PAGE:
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Alopecia neoplastica
  1. Peter Chansky1,
  2. Robert G Micheletti2
  1. 1Dermatology, University of Pennsylvania Perelman School of Medicine, Philadelphia, Pennsylvania, USA
  2. 2Dermatology and Medicine, University of Pennsylvania, Philadelphia, Pennsylvania, USA
  1. Correspondence to Dr Robert G Micheletti, Robert.Micheletti{at}

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A woman in her 60s with a history of cutaneous melanoma status post wide local excision and negative sentinel lymph node biopsy more than one decade before presented with 3 weeks of worsening memory, word finding difficulty and changes in handwriting. Her family reported peculiar behaviour such as writing letters on top of (instead of next to) one another and using a hairbrush upside down. The patient also complained of new right leg pain, paraesthesias and a mild frontal headache. Dermatological exam was notable for a 2×2 cm smooth, round nodule on the right parietal scalp, which had been present for a few months and was notable for complete loss of the overlying hair (figure 1). MRI of the brain showed greater than 10 diffusely enhancing lesions suspicious for metastatic disease, with a dominant left parietal haemorrhagic lesion measuring approximately 2.8×2.9×2.2 cm (figure 2). Associated vasogenic oedema resulted in an 8 mm midline shift. Punch biopsy of the scalp nodule revealed malignant melanoma in the dermis staining positive for Melan-A and S100. A BRAF codon V600K missense mutation was detected. Left parietal craniotomy was performed for mass resection, and the patient subsequently received chemotherapy, Gamma Knife radiation, and targeted therapy with the BRAF inhibitor dabrafenib and the MEK inhibitor trametinib. Unfortunately, the patient did not respond to treatment and passed away from complications of metastatic melanoma.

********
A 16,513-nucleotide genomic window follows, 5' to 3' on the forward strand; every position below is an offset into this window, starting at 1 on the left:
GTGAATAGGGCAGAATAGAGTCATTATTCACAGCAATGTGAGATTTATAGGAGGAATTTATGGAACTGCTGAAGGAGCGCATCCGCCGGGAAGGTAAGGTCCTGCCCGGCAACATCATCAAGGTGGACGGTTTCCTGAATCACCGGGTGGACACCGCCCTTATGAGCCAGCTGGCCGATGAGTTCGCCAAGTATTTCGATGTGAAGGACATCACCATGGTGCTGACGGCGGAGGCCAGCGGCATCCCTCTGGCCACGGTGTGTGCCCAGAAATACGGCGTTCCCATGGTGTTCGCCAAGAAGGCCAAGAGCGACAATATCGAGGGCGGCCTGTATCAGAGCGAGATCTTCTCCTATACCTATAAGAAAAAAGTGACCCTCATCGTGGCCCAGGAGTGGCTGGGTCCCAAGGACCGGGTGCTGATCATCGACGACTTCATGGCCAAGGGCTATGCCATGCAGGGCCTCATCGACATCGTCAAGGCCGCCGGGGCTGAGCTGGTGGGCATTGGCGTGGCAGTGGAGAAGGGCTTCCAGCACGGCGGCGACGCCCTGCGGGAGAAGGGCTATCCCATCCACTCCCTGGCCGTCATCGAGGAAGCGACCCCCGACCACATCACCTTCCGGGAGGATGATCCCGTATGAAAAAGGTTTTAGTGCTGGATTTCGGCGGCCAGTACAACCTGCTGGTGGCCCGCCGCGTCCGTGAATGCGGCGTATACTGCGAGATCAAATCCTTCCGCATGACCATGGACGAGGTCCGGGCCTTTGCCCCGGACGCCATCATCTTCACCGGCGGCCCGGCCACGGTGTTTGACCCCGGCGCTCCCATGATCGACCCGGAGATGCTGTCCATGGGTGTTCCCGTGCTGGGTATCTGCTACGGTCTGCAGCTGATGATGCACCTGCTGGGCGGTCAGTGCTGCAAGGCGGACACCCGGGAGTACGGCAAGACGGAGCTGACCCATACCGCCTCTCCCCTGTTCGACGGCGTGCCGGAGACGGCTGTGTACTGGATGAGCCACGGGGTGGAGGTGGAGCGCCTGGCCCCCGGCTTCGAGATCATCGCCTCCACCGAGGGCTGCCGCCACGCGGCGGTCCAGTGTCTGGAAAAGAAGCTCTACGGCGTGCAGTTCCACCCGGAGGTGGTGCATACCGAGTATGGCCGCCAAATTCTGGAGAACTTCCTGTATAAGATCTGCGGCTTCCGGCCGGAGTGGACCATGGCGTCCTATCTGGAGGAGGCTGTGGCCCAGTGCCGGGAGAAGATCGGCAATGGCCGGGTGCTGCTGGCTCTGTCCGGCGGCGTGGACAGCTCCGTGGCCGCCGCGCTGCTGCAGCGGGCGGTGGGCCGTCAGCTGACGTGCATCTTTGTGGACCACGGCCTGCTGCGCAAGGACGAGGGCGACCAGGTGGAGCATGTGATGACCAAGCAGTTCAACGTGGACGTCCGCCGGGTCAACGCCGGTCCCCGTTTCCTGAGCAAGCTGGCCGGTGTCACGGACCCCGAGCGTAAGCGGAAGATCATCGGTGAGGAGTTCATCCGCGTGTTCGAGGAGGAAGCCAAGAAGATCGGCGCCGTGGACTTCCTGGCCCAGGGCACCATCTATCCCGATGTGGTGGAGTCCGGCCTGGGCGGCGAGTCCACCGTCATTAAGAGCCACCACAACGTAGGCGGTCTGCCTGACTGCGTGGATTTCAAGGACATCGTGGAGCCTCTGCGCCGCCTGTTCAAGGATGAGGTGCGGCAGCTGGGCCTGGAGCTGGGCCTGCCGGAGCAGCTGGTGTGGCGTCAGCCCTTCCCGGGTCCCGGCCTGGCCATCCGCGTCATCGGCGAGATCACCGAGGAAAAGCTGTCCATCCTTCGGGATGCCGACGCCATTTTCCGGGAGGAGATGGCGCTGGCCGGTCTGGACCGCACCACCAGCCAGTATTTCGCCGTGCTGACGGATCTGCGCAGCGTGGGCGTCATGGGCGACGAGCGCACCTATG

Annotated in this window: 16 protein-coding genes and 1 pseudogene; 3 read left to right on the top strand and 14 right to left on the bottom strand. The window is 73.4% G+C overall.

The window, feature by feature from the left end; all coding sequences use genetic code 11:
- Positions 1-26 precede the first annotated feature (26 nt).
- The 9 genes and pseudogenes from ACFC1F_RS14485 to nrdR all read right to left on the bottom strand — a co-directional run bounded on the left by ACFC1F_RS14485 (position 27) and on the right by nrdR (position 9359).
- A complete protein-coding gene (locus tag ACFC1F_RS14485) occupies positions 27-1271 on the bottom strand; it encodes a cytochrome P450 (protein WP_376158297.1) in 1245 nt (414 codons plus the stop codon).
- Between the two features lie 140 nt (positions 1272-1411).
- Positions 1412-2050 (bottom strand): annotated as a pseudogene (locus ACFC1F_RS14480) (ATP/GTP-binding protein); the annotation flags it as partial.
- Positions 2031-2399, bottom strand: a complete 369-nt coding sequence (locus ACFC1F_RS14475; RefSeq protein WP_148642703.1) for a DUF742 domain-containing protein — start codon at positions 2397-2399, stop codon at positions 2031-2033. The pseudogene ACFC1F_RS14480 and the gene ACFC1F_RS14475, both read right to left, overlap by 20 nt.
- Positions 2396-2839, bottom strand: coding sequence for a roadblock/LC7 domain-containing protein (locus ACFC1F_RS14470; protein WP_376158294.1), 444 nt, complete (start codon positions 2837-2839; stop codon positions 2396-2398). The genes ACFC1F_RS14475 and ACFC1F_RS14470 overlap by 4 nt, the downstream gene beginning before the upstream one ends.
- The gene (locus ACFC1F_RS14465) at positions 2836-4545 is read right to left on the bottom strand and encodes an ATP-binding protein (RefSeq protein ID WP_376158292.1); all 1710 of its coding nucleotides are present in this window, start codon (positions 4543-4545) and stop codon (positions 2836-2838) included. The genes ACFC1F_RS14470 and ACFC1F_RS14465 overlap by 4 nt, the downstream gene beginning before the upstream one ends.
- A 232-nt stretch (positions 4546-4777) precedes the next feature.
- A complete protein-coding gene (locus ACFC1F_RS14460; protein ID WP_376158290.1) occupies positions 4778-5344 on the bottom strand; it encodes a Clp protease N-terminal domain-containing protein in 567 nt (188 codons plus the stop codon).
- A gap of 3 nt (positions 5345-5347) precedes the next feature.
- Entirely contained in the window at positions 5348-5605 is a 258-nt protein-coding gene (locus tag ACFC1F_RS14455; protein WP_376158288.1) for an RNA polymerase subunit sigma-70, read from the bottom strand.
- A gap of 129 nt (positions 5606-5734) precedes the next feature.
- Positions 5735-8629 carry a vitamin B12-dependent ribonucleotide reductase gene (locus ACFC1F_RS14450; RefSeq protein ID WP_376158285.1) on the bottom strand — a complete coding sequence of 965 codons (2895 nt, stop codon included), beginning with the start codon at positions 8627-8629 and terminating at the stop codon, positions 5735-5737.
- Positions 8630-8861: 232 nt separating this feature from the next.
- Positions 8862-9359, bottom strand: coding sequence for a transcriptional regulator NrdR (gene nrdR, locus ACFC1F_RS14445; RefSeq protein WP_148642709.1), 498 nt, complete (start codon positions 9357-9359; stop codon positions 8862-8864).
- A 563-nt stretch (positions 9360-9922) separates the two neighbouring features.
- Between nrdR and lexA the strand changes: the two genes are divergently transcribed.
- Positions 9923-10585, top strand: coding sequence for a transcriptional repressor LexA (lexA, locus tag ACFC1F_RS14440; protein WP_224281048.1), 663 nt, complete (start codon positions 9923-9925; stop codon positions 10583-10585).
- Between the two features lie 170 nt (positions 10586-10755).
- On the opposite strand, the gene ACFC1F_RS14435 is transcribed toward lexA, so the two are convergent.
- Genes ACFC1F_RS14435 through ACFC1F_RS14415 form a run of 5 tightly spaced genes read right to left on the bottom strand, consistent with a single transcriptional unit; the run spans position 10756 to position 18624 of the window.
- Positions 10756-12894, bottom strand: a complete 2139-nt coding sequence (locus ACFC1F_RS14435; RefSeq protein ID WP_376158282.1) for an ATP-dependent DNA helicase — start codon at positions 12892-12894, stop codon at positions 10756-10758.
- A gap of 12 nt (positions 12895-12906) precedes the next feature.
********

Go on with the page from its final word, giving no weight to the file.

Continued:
Figure 1

A smooth, alopecic nodule on the right parietal scalp diagnosed as alopecia neoplastica.

Figure 2

MRI of the brain showing numerous foci of metastatic melanoma, including a large haemorrhagic left parietal lobe lesion (axial view, T2 FLAIR).

Learning points

  • Malignant melanoma is a skin cancer with a high potential for metastasis; metastatic disease can present more than 10 years after initial diagnosis, despite apparently successful resection.

  • Alopecia neoplastica is a rare form of cutaneous metastasis in which underlying cancer spreads to the scalp, replacing normal adnexal structures and hair follicles1 2; it must be differentiated from common and benign conditions such as alopecia areata.

  • A careful dermatological exam is essential in any patient with a history of malignancy; recognition of cutaneous metastatic disease can enable more timely diagnosis and treatment.


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  • Contributors Both authors had full access to the data contained in this manuscript. PC was the primary author of the manuscript, and RGM made substantive additions and changes to it.

  • Competing interests None declared.

  • Patient consent Obtained from next of kin.

  • Provenance and peer review Not commissioned; externally peer reviewed.

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